The BugLady has expressed her admiration for weevils on other occasions. With some 40,000 species worldwide (3,000 in North America), they are the largest family in the largest order of insects (Coleoptera, 400,000 species). Of course, with that many diverse species, their taxonomy is constantly being reviewed, tweaked, and fought over.
Weevils, family Curculionidae, have cute little down-curved snouts with antennae located part way down towards a tip that bears the chewing mouthparts. The snout (rostrum) allows weevils to feed on plant material that is protected by tough coverings, and it also allows Ms. Weevil to lay her eggs inside of various plant parts. Some insects bore a hole with their ovipositor and lay their eggs with same; weevils chew a hole with one end and deposit the egg with the other. According to Eaton and Kaufman, in their Field Guide to Insects of North America, some other insects also sport snouts, but a true weevil’s elbowed antennae are also distinctive (primitive weevils have straight antennae and snouts). Eaton and Kaufman also mention the scales that coat many weevil species, scales that wear off in time and cause an individual’s appearance to change as it ages. Weevils range from tiny (1/16 inch) to more than 1 ½ inches long.
Almost all weevils are plant-eaters; rare indeed is the plant that does not know at least one species personally, and lots of weevils are named after their favorite foods. Many weevils are considered plant pests so it should come as no surprise that they have PR problems. One site starts with “Is the Weevil Really Evil?” (FYI, Googlers, there’s a musical group called Evil Weevils), and the “Animal Planet” site’s entry begins with “Weevil, a tiny beetle that does enormous damage to growing plants and stored grains.” For the record, some weevil species are used as biological controls of unwanted plants.
The BugLady thinks that this is a cattail billbug (Sphenophorus australis; Sphenophorus means wedge-bearing) because of the orange streaking in the grooves on its thorax and abdomen (and there it was, sitting on a sedge along a boardwalk). As its name suggests, the CB is found on cattails, reeds, sedges and other monocots in wetlands. Happily, the CB has been reported as feeding on the roots of that aggressive wetland plant Phragmites australis.
Billbug (what a great name) is a generic name for about 65 species of weevils in several genera in the New World and still more in the Old. The snout is described as “elephant-like.” Birders will be happy to hear that there is a Curlew Billbug whose rostrum reminded someone of the downcurved bill of those birds. Some species of billbugs are infamous for chewing on the leaves of turfgrasses (the adults) and boring into tufrgrass stems and roots (the larvae).
Female billbugs make small holes in plant stems, into which they lay their eggs. The larvae spend their larval and pupal stages hidden inside the plant’s stem/root, where a certain number of diseases and parasites still find them (but not pesticides).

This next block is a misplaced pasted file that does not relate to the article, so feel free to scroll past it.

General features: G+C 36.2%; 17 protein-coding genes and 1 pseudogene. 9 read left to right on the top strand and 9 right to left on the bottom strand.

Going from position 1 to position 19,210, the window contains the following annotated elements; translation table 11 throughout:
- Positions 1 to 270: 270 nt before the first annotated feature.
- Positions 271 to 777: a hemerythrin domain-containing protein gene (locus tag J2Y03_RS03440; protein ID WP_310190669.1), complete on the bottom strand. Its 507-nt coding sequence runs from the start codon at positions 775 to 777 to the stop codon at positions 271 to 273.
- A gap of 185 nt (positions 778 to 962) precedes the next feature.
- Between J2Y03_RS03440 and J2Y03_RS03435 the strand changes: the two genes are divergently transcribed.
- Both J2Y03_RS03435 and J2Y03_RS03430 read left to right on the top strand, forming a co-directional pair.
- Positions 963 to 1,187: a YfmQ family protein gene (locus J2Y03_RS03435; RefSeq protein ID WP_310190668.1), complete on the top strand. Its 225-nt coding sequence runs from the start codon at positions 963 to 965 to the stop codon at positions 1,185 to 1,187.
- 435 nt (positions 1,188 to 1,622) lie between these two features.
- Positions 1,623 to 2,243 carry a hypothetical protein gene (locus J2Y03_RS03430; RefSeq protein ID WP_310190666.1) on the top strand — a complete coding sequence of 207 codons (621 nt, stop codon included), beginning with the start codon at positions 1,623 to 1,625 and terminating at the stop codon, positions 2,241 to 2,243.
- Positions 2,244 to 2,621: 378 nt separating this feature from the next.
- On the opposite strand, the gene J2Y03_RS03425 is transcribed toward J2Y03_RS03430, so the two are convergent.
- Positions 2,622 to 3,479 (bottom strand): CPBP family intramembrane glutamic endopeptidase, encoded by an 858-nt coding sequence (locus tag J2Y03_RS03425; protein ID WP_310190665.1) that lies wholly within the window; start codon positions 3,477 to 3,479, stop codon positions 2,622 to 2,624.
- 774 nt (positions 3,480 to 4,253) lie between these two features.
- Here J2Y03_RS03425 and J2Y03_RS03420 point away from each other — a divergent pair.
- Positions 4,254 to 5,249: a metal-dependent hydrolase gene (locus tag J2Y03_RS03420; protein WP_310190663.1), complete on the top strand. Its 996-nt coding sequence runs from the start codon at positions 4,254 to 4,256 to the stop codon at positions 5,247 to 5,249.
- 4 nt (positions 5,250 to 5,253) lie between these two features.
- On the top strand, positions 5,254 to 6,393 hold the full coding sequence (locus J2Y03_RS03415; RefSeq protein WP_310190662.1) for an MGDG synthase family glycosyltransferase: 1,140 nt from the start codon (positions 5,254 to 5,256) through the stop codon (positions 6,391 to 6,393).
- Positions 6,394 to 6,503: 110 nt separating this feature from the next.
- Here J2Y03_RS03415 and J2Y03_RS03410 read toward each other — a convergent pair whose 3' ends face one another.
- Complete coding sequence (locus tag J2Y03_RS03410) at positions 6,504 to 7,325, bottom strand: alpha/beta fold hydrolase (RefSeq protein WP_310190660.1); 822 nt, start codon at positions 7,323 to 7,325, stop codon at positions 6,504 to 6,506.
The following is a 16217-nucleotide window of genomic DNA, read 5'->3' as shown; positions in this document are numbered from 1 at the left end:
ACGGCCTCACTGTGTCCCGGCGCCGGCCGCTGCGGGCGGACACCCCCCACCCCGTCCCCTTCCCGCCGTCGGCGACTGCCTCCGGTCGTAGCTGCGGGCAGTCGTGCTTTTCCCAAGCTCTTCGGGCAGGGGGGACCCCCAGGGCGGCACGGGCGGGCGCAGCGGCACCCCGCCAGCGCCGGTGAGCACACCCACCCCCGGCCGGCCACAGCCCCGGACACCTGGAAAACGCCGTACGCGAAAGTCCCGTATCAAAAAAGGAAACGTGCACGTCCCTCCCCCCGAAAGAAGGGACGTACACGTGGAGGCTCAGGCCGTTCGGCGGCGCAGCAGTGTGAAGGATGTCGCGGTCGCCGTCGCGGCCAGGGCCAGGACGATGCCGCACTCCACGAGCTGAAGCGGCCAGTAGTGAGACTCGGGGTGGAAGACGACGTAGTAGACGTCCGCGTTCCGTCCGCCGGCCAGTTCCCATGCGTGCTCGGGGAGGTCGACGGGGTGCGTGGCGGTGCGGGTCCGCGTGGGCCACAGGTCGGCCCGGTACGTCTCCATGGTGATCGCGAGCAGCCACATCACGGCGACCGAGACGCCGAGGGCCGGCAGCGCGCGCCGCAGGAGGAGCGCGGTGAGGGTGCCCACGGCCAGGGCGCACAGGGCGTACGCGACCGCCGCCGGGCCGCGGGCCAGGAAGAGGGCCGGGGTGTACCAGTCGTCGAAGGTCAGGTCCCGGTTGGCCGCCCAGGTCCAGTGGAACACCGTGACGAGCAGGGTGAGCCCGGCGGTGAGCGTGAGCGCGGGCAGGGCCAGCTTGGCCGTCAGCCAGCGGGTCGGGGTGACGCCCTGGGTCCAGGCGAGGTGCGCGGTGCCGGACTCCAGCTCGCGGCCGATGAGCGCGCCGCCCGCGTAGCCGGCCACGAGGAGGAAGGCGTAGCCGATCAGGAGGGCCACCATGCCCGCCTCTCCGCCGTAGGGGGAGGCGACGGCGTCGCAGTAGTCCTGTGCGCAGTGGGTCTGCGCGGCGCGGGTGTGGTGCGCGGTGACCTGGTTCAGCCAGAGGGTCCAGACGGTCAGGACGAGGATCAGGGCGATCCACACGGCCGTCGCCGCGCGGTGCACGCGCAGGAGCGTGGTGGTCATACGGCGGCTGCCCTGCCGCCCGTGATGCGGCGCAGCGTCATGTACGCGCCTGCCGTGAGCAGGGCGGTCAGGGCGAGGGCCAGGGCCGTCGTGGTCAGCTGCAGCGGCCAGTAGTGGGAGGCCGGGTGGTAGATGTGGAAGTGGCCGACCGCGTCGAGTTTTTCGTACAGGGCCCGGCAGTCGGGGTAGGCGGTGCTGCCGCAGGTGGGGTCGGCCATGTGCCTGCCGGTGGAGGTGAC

The rhubarb curculio (probably Lixis concavus) is an American (mostly Eastern) weevil that is now found in the United Kingdom. Members of the genus like open spaces, especially around water. Bugguide.net guesses that Lixus means ash-colored/covered with ashes.
Eaton and Kaufman describe the 69 North American species of Lixus as large, cylindrical weevils. The American Insects website says that the striking, half-inch RC is “covered with both a short gray pubescence and an orange bloom” (when the bloom is off the weevil, it looks black). It has club-tipped antennae and its abdomen is tapered toward the stern.
RC larvae feed in the stems of some composites like sunflower and thistle, in curly dock, and in rhubarb. (Not to worry, says a Cornell bulletin, “rhubarb is a hardy perennial that is not usually seriously affected by insect pests.”) The adults feed on rhubarb and the larvae enjoy it too, but rhubarb plants are distinctly unfriendly to RC reproduction. It seems that when RC eggs are laid in rhubarb stems, the eggs are usually killed by the rhubarb sap or squeezed by pressure from the growing plant cells in the stem.
In the stems of friendlier plants, the eggs (laid in holes created by the adult’s feeding) hatch and the larvae start tunneling down to the base of the stem. If a stem contains more than one egg, it’s survival of the fittest—cannibalism rules the day. After excavating an exit tunnel, the larva pupates at the base of the stem just below ground level or in a “gall” on the stem. Adults nibble on stems and leaves for the rest of the summer, and they overwinter in leaf litter around the base of the host plant.
The vocabulary word of du juor is gummosis. When the adult is feeding/creating a hole for eggs on a rhubarb stem, a sticky sap oozes out of the punctures. This condition of having lumps of shiny, sticky sap deposits at wounds on the stem is called “gummosis.”